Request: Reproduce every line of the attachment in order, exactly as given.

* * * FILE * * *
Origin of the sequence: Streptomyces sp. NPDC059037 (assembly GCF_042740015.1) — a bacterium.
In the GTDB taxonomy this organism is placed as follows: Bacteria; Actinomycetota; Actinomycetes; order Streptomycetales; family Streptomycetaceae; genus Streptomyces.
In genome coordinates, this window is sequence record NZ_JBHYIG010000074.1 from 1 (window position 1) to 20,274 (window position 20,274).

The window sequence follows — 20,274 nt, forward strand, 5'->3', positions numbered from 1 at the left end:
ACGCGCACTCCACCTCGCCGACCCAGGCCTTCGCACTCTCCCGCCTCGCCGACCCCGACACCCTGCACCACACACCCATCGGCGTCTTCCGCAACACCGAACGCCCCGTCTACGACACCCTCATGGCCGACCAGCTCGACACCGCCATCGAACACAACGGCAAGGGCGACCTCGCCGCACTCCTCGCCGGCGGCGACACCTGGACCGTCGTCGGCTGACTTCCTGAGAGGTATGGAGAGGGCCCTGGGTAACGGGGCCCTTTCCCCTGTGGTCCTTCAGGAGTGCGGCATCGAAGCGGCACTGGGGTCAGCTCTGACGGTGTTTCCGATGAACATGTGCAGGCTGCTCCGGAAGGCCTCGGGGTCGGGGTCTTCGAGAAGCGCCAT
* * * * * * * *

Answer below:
Origin of the sequence: Streptomyces sp. NPDC059037 (assembly GCF_042740015.1) — a bacterium.
In the GTDB taxonomy this organism is placed as follows: Bacteria; Actinomycetota; Actinomycetes; order Streptomycetales; family Streptomycetaceae; genus Streptomyces.
In genome coordinates, this window is sequence record NZ_JBHYIG010000074.1 from 1 (window position 1) to 20,274 (window position 20,274).

The window sequence follows — 20,274 nt, forward strand, 5'->3', positions numbered from 1 at the left end:
ACGCGCACTCCACCTCGCCGACCCAGGCCTTCGCACTCTCCCGCCTCGCCGACCCCGACACCCTGCACCACACACCCATCGGCGTCTTCCGCAACACCGAACGCCCCGTCTACGACACCCTCATGGCCGACCAGCTCGACACCGCCATCGAACACAACGGCAAGGGCGACCTCGCCGCACTCCTCGCCGGCGGCGACACCTGGACCGTCGTCGGCTGACTTCCTGAGAGGTATGGAGAGGGCCCTGGGTAACGGGGCCCTTTCCCCTGTGGTCCTTCAGGAGTGCGGCATCGAAGCGGCACTGGGGTCAGCTCTGACGGTGTTTCCGATGAACATGTGCAGGCTGCTCCGGAAGGCCTCGGGGTCGGGGTCTTCGAGAAGCGCCAT